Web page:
Security experts at SANS unleashed their Top 20 list today covering the top 20 cyber threats for 2005. Traditionally, attacks targeted operating systems like Windows and Unix or services like web servers and mail systems. This year, attacks went after application programs.
"We are seeing a trend to exploit not only Windows, but other vendor programs installed on large numbers of systems," says Rohit Dhamankar, lead security architect at 3Com's TippingPoint division.
Foreign governments are the primary threat to the U.K.'s critical national infrastructure because of their hunger for information, a British government agency said.
The National Infrastructure Security Co-ordination Centre said on Tuesday that the most significant electronic threats are content-based, targeted, Trojan horse e-mail attacks from the Far East.
"Foreign states are probing the CNI for information," said Roger Cummings, the director of NISCC, speaking at SANS Institute's launch of its Top 20 Critical Internet Vulnerability Listing in London.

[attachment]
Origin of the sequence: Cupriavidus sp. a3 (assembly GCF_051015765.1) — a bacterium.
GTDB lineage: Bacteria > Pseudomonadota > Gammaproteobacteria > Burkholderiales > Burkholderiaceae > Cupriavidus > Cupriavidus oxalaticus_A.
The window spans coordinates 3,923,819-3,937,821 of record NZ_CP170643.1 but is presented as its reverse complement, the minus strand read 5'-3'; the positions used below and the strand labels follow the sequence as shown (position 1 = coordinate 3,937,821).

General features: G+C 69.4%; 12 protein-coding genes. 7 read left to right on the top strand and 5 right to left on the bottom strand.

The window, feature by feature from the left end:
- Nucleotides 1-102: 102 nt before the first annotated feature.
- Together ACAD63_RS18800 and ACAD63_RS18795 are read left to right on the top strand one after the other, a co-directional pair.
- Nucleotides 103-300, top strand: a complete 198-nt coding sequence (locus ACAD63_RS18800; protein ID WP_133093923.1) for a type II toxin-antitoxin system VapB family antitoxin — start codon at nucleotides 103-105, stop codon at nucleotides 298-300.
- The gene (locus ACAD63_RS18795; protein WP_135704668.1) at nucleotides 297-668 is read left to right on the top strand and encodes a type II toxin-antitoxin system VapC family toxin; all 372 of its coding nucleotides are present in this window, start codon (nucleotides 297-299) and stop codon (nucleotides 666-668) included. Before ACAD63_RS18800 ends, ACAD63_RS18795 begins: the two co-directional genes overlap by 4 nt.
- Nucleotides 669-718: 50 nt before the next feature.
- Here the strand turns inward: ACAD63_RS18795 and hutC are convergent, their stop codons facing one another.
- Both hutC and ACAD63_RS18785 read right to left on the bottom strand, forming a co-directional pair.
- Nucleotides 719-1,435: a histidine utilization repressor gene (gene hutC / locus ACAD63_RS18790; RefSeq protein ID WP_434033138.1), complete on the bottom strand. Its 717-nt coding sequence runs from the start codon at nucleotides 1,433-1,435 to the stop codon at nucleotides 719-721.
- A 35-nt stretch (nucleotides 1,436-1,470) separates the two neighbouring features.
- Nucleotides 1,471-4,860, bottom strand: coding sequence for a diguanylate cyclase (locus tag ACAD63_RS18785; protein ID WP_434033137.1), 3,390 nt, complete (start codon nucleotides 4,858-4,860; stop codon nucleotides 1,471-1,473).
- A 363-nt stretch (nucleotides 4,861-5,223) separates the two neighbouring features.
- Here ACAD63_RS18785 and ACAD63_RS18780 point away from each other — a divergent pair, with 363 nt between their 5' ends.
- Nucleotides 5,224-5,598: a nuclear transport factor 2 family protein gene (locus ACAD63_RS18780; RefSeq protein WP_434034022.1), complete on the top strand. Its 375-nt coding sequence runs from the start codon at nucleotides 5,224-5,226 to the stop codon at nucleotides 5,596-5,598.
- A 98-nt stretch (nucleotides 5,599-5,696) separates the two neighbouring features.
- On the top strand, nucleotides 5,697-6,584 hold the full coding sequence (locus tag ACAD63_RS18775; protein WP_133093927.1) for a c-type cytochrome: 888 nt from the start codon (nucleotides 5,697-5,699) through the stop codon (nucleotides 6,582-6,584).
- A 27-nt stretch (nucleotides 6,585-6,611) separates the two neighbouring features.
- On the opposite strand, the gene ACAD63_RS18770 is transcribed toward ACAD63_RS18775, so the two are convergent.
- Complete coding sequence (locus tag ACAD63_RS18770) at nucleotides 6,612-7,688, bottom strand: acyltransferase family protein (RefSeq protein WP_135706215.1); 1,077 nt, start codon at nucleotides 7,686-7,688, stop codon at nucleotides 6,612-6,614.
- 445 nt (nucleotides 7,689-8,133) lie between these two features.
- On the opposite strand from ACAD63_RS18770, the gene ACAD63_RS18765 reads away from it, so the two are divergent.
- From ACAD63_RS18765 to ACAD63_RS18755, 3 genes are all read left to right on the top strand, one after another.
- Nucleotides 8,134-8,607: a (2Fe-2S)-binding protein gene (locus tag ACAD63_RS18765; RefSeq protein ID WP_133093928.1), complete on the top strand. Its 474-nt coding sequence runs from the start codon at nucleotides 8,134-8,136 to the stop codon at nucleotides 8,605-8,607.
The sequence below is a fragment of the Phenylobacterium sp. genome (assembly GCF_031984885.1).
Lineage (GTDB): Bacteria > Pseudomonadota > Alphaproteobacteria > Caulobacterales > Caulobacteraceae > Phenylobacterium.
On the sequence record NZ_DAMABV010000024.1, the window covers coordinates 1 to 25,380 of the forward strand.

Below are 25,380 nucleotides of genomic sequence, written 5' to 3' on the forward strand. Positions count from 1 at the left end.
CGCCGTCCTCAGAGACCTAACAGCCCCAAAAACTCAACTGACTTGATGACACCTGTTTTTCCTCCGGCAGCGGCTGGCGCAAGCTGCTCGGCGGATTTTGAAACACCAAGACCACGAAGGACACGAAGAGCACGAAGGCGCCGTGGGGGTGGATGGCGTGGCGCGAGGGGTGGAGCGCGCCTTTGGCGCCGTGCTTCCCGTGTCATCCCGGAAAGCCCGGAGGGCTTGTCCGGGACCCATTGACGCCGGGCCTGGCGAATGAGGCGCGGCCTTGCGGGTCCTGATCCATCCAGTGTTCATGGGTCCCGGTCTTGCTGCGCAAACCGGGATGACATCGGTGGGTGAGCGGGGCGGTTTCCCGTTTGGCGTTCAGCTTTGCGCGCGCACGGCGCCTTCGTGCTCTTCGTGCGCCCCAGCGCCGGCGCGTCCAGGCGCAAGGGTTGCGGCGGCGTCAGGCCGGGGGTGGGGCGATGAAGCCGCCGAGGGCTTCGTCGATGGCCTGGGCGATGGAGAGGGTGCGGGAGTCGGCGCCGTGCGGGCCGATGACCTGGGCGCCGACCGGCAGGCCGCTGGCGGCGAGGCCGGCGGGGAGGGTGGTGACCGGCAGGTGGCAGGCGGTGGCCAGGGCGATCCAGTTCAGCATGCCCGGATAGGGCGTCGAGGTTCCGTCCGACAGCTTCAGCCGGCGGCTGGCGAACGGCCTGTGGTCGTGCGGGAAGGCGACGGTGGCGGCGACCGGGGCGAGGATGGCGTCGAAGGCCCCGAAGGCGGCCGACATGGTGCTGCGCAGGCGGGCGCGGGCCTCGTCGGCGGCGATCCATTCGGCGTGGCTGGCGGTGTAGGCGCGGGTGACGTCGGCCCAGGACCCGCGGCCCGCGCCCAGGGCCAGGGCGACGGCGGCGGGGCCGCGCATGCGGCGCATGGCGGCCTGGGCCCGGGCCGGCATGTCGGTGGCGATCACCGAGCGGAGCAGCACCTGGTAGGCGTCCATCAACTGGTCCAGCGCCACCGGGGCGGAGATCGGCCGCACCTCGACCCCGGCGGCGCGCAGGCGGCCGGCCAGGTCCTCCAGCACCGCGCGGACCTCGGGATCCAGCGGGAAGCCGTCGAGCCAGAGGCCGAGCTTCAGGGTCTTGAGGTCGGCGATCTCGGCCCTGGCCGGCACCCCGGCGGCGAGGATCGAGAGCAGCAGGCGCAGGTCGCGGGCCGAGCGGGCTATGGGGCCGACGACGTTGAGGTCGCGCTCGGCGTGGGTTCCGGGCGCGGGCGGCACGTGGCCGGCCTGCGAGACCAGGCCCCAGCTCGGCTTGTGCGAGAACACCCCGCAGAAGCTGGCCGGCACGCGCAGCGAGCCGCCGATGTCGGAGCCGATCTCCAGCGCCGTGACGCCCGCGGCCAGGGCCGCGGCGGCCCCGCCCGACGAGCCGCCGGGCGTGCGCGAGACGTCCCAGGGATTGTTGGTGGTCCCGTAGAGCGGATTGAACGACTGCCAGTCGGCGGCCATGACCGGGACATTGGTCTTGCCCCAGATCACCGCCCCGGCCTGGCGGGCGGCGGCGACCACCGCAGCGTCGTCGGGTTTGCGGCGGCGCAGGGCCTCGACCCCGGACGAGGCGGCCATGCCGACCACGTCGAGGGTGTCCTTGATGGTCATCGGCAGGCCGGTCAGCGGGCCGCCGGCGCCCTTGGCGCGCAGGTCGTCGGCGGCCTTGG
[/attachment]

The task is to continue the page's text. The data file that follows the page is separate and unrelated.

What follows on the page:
Exploit code for a critical flaw in fully patched versions of Microsoft Corp.'s Internet Explorer browser has been released on the Internet, putting millions of Web surfers at risk of computer hijack attacks.
The zero-day exploit, posted by a U.K.-based group called "Computer Terrorism," could allow a remote hacker to take complete control of a Windows system if the victim simply browses to a malicious Web site.
ONLINE criminals shifted their attacks from operating systems to media players and other software in 2005, a new study has found.
Among the software programs that attackers are now targeting are anti-virus software as well as programs used to listen to online audio and video programing, the non-profit SANS Institute reported.
Attackers are changing their targets after internet service providers and operating systems designers such as Microsoft started fixing their systems following a barrage of worms, viruses and other online threats in recent years.